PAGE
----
Home > Uncategorized > NYTimes Article Headline SHOULD Read “Data Gathering on Student Loan Defaults Favors Bankers and Profiteers”

NYTimes Article Headline SHOULD Read “Data Gathering on Student Loan Defaults Favors Bankers and Profiteers”

August 26, 2018

Today’s NYTimes features an op ed article by Ben Miller, the senior director for postsecondary education at the Center for American Progress. titled “The Student Debt Problem is Worse Than We Imagined“. After reading the article, though, I think a more appropriate title would be “Data Gathering on Student Loan Defaults Favors Bankers and Profiteers”.

As Mr. Miller explains in the article, by statute the current default rates for students are based on the first three years, and that leads to some misleading data:

At that time (i.e. after three years), about one-quarter of the cohort — or nearly 1.3 million borrowers — were not in default, but were either severely delinquent or not paying their loans. Two years later, many of these borrowers were either still not paying or had defaulted. Nearly 280,000 borrowers defaulted between years three and five.

Federal laws attempting to keep schools accountable are not doing enough to stop loan problems. The law requires that all colleges participating in the student loan program keep their share of borrowers who default below 30 percent for three consecutive years or 40 percent in any single year. We can consider anything above 30 percent to be a “high” default rate. That’s a low bar.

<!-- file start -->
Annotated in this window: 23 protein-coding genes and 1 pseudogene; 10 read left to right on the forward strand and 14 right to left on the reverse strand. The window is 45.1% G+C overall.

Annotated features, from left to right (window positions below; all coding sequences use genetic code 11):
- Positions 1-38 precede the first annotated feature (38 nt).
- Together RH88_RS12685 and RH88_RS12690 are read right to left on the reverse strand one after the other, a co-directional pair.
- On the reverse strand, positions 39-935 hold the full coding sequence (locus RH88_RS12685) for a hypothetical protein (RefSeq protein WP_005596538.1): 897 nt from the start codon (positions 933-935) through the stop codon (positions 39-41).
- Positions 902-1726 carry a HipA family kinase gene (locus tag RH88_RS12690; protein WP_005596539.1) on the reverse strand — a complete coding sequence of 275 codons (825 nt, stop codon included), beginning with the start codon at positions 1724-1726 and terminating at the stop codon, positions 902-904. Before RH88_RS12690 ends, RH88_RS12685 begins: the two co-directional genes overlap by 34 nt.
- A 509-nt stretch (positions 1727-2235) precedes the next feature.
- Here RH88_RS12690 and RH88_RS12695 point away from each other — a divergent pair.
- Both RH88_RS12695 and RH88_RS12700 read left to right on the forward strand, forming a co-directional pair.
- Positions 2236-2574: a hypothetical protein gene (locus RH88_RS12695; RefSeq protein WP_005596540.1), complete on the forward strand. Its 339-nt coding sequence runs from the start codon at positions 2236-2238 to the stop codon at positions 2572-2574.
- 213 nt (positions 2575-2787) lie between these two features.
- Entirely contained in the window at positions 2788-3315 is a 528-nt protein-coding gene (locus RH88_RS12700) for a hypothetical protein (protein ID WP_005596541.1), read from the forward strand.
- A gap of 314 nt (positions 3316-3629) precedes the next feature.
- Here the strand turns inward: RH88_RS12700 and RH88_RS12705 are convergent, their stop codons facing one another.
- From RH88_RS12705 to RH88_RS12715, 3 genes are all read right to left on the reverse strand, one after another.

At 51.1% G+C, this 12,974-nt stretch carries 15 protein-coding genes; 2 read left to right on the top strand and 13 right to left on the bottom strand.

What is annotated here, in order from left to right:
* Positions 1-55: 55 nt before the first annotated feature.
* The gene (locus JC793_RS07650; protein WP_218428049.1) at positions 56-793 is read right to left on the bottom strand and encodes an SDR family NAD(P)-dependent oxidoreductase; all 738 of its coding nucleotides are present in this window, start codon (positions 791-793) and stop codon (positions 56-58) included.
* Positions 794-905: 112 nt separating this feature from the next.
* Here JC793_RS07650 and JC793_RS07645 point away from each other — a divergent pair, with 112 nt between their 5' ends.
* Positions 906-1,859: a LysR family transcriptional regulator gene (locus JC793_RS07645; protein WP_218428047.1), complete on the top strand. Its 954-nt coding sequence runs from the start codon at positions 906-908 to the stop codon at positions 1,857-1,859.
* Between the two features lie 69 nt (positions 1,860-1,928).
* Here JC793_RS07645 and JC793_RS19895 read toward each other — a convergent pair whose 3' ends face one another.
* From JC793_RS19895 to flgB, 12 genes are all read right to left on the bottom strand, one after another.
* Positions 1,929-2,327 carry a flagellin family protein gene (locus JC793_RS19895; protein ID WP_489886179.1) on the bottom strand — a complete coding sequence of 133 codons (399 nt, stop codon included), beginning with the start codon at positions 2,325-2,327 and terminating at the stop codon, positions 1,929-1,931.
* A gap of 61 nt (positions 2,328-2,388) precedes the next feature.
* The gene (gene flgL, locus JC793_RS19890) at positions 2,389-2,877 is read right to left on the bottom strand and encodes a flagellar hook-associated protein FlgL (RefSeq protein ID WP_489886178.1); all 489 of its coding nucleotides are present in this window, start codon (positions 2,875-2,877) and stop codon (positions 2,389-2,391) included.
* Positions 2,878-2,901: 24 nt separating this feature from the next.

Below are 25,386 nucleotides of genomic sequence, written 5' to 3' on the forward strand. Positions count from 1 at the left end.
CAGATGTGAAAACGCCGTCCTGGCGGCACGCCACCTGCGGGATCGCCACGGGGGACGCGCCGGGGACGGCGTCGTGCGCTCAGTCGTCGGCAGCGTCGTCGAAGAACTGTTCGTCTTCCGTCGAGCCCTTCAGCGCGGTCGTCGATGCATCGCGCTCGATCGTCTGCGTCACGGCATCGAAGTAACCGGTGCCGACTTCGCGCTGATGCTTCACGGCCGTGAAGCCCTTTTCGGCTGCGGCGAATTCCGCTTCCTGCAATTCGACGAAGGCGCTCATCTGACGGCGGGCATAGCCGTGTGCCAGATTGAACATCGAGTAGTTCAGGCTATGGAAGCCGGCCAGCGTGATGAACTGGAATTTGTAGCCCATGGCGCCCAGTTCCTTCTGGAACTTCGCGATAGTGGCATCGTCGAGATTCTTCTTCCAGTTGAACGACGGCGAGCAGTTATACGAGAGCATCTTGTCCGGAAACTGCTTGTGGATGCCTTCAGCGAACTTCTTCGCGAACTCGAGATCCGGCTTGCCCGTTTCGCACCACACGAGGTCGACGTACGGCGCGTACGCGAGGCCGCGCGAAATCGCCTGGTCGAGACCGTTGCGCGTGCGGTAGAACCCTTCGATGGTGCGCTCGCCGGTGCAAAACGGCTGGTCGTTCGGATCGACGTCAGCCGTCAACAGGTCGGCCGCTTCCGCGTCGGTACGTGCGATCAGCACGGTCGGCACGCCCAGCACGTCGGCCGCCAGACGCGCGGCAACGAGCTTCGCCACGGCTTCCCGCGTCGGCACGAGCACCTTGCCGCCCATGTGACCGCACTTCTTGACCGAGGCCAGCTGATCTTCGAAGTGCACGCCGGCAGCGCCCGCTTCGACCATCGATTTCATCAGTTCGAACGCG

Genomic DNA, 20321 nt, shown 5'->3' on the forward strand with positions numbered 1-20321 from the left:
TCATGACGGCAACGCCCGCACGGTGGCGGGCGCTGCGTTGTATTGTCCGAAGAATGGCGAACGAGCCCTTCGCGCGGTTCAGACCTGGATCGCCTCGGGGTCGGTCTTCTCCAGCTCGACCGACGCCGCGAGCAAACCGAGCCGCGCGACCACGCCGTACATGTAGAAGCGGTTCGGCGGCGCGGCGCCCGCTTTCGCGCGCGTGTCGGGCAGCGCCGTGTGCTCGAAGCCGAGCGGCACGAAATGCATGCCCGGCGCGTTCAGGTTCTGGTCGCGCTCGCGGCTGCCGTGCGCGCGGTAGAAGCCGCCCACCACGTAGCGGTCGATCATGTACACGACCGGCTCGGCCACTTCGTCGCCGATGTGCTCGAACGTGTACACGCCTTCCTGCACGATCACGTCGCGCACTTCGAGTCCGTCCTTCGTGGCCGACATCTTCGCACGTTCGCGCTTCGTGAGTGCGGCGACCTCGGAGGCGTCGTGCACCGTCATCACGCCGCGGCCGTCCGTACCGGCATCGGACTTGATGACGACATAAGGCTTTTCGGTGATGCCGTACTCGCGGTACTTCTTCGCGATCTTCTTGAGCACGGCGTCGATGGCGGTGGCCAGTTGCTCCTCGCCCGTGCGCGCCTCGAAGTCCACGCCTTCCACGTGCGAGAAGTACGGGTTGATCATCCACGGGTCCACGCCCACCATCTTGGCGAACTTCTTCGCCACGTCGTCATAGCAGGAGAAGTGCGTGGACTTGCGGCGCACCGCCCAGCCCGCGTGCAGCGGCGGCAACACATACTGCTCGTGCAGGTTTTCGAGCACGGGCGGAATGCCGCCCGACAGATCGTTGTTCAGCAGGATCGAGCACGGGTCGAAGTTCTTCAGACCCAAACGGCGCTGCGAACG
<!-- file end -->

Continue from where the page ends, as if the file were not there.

Among the group who started repaying in 2012, just 93 of their colleges had high default rates after three years and 15 were at immediate risk of losing access to aid. Two years later, after the Department of Education stopped tracking results, 636 schools had high default rates.

Mr. Miller reports we are now at a point where “…these borrowers owed over $23 billion, including more than $9 billion in default.” And which colleges have failed to get over the low bar set for defaults?

For-profit institutions have particularly awful results. Five years into repayment, 44 percent of borrowers at these schools faced some type of loan distress, including 25 percent who defaulted. Most students who defaulted between three and five years in repayment attended a for-profit college.

The secret to avoiding accountability? Colleges are aggressively pushing borrowers to use repayment options known as deferments or forbearances that allow borrowers to stop their payments without going into delinquency or defaulting. Nearly 20 percent of borrowers at schools that had high default rates at year five but not at year three used one of these payment-pausing options.

But here are three points what Mr. Miller’s article DOESN’T make:

  1. Based on the recent history of the mortgage collapse, should the student loan debt be uncollectible the BANKS will not be vulnerable, TAXPAYERS will be!
  2. We now have a Secretary of Education who wants to DEREGULATE the for-profit schools, making it possible for them expand their misleading advertising which will expand their student bodies and income without any oversight.
  3. When the bubble inevitably bursts, the profiteers who underwrite these for-profit institutions will keep the money they’ve “earned”.

I suggest the NYTimes redo their headline so that readers who skim the newspaper get a quick understanding of what is really going on.

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